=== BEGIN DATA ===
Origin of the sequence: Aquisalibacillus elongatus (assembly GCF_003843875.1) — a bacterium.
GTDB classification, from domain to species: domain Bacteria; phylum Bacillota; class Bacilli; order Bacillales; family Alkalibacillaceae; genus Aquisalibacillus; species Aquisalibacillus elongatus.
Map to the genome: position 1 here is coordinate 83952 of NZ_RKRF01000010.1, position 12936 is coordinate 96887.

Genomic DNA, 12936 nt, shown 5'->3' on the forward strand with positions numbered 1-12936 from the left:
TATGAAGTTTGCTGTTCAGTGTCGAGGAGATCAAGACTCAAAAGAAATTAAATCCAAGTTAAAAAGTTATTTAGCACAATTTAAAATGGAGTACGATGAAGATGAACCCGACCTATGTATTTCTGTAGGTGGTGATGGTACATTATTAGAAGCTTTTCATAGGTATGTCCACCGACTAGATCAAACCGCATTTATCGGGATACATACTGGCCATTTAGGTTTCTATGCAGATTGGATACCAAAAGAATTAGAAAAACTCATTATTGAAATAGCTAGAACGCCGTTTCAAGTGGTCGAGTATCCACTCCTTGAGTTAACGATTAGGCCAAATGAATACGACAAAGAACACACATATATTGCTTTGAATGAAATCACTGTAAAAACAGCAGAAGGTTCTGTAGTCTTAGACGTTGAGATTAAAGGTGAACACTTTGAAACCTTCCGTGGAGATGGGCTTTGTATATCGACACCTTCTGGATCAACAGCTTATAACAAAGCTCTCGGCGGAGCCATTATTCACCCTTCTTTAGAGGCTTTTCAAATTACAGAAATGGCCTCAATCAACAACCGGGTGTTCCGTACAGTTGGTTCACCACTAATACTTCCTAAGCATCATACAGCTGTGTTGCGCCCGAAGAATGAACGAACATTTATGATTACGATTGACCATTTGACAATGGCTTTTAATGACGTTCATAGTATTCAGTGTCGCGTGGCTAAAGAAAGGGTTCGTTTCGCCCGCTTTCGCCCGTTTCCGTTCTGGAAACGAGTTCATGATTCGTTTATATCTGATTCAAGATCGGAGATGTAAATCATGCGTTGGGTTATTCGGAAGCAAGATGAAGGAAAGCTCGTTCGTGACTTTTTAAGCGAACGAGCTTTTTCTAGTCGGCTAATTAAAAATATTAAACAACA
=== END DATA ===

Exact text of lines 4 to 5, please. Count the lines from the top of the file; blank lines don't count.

Genomic DNA, 12936 nt, shown 5'->3' on the forward strand with positions numbered 1-12936 from the left:
TATGAAGTTTGCTGTTCAGTGTCGAGGAGATCAAGACTCAAAAGAAATTAAATCCAAGTTAAAAAGTTATTTAGCACAATTTAAAATGGAGTACGATGAAGATGAACCCGACCTATGTATTTCTGTAGGTGGTGATGGTACATTATTAGAAGCTTTTCATAGGTATGTCCACCGACTAGATCAAACCGCATTTATCGGGATACATACTGGCCATTTAGGTTTCTATGCAGATTGGATACCAAAAGAATTAGAAAAACTCATTATTGAAATAGCTAGAACGCCGTTTCAAGTGGTCGAGTATCCACTCCTTGAGTTAACGATTAGGCCAAATGAATACGACAAAGAACACACATATATTGCTTTGAATGAAATCACTGTAAAAACAGCAGAAGGTTCTGTAGTCTTAGACGTTGAGATTAAAGGTGAACACTTTGAAACCTTCCGTGGAGATGGGCTTTGTATATCGACACCTTCTGGATCAACAGCTTATAACAAAGCTCTCGGCGGAGCCATTATTCACCCTTCTTTAGAGGCTTTTCAAATTACAGAAATGGCCTCAATCAACAACCGGGTGTTCCGTACAGTTGGTTCACCACTAATACTTCCTAAGCATCATACAGCTGTGTTGCGCCCGAAGAATGAACGAACATTTATGATTACGATTGACCATTTGACAATGGCTTTTAATGACGTTCATAGTATTCAGTGTCGCGTGGCTAAAGAAAGGGTTCGTTTCGCCCGCTTTCGCCCGTTTCCGTTCTGGAAACGAGTTCATGATTCGTTTATATCTGATTCAAGATCGGAGATGTAAATCATGCGTTGGGTTATTCGGAAGCAAGATGAAGGAAAGCTCGTTCGTGACTTTTTAAGCGAACGAGCTTTTTCTAGTCGGCTAATTAAAAATATTAAACAACA